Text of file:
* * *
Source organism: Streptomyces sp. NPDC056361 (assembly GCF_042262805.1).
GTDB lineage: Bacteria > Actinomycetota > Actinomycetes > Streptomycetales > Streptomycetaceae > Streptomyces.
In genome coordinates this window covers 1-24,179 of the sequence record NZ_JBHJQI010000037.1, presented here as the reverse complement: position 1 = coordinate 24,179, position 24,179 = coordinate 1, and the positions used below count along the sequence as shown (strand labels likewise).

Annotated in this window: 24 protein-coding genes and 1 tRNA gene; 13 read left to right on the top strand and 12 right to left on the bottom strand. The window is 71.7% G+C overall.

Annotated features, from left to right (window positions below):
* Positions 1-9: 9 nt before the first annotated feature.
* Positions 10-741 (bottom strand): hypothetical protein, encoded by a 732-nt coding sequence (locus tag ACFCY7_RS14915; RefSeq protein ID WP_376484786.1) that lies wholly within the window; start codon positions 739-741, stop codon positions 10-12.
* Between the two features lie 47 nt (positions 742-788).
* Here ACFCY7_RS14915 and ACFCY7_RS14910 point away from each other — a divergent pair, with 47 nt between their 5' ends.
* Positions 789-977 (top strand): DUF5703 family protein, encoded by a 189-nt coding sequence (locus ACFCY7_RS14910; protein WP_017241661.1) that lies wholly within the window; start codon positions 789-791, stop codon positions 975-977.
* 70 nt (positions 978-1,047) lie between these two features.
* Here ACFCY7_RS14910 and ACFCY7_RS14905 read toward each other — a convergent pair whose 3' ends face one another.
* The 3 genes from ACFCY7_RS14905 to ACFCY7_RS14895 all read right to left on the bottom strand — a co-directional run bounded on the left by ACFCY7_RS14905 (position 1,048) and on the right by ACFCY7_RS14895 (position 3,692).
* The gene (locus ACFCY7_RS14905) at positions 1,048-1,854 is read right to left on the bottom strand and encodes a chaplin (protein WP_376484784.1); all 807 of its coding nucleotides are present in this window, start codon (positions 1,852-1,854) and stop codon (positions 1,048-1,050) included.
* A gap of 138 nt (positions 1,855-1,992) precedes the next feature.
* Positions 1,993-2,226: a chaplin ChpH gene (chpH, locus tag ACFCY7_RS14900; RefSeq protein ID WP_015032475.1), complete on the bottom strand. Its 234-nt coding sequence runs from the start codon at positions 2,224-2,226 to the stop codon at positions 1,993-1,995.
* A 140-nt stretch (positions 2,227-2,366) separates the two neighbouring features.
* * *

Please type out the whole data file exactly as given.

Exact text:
Source organism: Streptomyces sp. NPDC056361 (assembly GCF_042262805.1).
GTDB lineage: Bacteria > Actinomycetota > Actinomycetes > Streptomycetales > Streptomycetaceae > Streptomyces.
In genome coordinates this window covers 1-24,179 of the sequence record NZ_JBHJQI010000037.1, presented here as the reverse complement: position 1 = coordinate 24,179, position 24,179 = coordinate 1, and the positions used below count along the sequence as shown (strand labels likewise).

Annotated in this window: 24 protein-coding genes and 1 tRNA gene; 13 read left to right on the top strand and 12 right to left on the bottom strand. The window is 71.7% G+C overall.

Annotated features, from left to right (window positions below):
* Positions 1-9: 9 nt before the first annotated feature.
* Positions 10-741 (bottom strand): hypothetical protein, encoded by a 732-nt coding sequence (locus tag ACFCY7_RS14915; RefSeq protein ID WP_376484786.1) that lies wholly within the window; start codon positions 739-741, stop codon positions 10-12.
* Between the two features lie 47 nt (positions 742-788).
* Here ACFCY7_RS14915 and ACFCY7_RS14910 point away from each other — a divergent pair, with 47 nt between their 5' ends.
* Positions 789-977 (top strand): DUF5703 family protein, encoded by a 189-nt coding sequence (locus ACFCY7_RS14910; protein WP_017241661.1) that lies wholly within the window; start codon positions 789-791, stop codon positions 975-977.
* 70 nt (positions 978-1,047) lie between these two features.
* Here ACFCY7_RS14910 and ACFCY7_RS14905 read toward each other — a convergent pair whose 3' ends face one another.
* The 3 genes from ACFCY7_RS14905 to ACFCY7_RS14895 all read right to left on the bottom strand — a co-directional run bounded on the left by ACFCY7_RS14905 (position 1,048) and on the right by ACFCY7_RS14895 (position 3,692).
* The gene (locus ACFCY7_RS14905) at positions 1,048-1,854 is read right to left on the bottom strand and encodes a chaplin (protein WP_376484784.1); all 807 of its coding nucleotides are present in this window, start codon (positions 1,852-1,854) and stop codon (positions 1,048-1,050) included.
* A gap of 138 nt (positions 1,855-1,992) precedes the next feature.
* Positions 1,993-2,226: a chaplin ChpH gene (chpH, locus tag ACFCY7_RS14900; RefSeq protein ID WP_015032475.1), complete on the bottom strand. Its 234-nt coding sequence runs from the start codon at positions 2,224-2,226 to the stop codon at positions 1,993-1,995.
* A 140-nt stretch (positions 2,227-2,366) separates the two neighbouring features.